The English Urban Inn 1560–1760
The English inn has given rise to a very considerable literature over the past century and more, but it is no paradox to say that its history has never been written.1 There are any number of books and articles on the Romance of the Road, in which a few precious facts may at times be found embedded among a mass of popular sentiment and Pickwickian nonsense. There are a few worthy if rather superficial general works about inns, dealing chiefly with their physical appearance, usually from the picturesque angle. There are a number of local studies of inns and inn signs, some of them quite useful as far as they go, and there is Larwood and Hotten’s monumental History of Sign-Boards, published as long ago as 1867. There are also one or two useful works, like Joan Parkes’s Travel in England in the Seventeenth Century (1925), containing a good deal of miscellaneous information, culled from contemporary tracts and the like. And there is a handful of scholarly monographs dealing either with particular aspects of the subject, like Dr W. A. Pantin’s seminal essay on the structures of medieval inns in E. M. Dope’s Studies in Building History (1961); or with the inns of particular towns, like Robert Dymond’s ‘The Old Inns and Taverns of Exeter’ in the Devonshire Association’s Transactions (xii 188o). Apart from these and similar works, the historian will find the literature of the English inn for the most part a wretched farrago of romantic legends, facetious humour and irritating errors. There is no serious, systematic study of the functions of inns, of what exactly went on within them, and of why, in the days before railways and reform movements, they became the centres of so much of the social, political and economic life of the nation.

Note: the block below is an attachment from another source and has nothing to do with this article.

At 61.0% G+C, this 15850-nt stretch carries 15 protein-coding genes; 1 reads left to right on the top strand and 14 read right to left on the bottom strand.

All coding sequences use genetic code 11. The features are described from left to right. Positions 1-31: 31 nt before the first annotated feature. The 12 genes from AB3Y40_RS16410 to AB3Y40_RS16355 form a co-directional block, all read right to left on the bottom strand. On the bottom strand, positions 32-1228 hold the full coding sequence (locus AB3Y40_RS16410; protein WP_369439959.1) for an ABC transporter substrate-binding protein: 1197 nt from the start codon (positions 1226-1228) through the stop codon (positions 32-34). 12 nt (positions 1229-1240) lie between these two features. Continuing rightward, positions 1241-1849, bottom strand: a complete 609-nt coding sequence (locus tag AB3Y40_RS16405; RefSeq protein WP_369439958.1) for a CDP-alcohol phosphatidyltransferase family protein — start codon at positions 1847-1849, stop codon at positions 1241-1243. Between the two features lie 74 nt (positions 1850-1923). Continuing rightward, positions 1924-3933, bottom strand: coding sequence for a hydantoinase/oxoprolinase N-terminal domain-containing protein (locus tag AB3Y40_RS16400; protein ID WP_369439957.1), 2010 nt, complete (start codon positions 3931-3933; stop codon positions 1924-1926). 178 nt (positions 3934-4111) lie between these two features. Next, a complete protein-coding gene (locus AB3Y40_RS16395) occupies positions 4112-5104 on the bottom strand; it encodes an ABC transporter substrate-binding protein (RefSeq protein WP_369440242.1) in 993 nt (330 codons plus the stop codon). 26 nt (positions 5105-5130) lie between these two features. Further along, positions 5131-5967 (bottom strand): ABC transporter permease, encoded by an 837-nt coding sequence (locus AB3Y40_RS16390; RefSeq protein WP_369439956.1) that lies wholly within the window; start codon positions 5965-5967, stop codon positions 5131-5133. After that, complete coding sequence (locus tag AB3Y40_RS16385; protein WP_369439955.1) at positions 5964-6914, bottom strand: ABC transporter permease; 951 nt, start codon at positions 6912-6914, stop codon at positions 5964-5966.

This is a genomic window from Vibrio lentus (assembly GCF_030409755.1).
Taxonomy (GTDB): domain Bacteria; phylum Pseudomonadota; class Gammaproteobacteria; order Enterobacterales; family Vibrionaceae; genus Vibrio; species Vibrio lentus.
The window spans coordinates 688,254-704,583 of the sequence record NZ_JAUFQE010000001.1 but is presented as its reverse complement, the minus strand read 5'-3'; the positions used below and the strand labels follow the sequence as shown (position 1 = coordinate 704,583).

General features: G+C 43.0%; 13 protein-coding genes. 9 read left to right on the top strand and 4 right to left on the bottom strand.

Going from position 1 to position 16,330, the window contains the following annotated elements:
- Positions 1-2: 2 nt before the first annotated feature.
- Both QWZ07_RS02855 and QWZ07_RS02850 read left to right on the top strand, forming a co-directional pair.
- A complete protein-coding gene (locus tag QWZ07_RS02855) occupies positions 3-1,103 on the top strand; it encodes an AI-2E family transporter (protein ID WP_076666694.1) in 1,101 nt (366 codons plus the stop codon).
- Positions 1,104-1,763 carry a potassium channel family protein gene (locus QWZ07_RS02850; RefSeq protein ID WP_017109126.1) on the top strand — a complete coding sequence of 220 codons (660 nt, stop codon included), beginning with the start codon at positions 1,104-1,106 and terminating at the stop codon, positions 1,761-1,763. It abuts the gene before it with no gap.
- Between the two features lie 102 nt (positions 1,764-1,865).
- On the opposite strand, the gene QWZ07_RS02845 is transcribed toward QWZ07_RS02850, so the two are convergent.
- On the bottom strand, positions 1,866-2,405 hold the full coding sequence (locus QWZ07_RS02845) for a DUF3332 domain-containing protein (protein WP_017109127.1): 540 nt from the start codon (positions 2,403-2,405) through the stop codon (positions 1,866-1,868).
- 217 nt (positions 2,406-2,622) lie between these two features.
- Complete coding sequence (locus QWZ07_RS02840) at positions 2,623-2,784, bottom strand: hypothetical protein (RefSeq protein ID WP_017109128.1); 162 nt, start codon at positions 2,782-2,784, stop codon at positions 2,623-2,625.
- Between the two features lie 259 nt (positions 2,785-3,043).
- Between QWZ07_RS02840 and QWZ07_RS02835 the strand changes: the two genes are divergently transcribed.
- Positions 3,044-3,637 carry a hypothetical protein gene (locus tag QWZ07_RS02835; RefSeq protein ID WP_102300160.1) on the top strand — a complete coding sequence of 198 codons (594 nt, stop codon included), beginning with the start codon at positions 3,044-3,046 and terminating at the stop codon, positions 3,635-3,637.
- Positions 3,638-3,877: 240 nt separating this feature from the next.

KeywordsMigration Corn Mercury Income Straw
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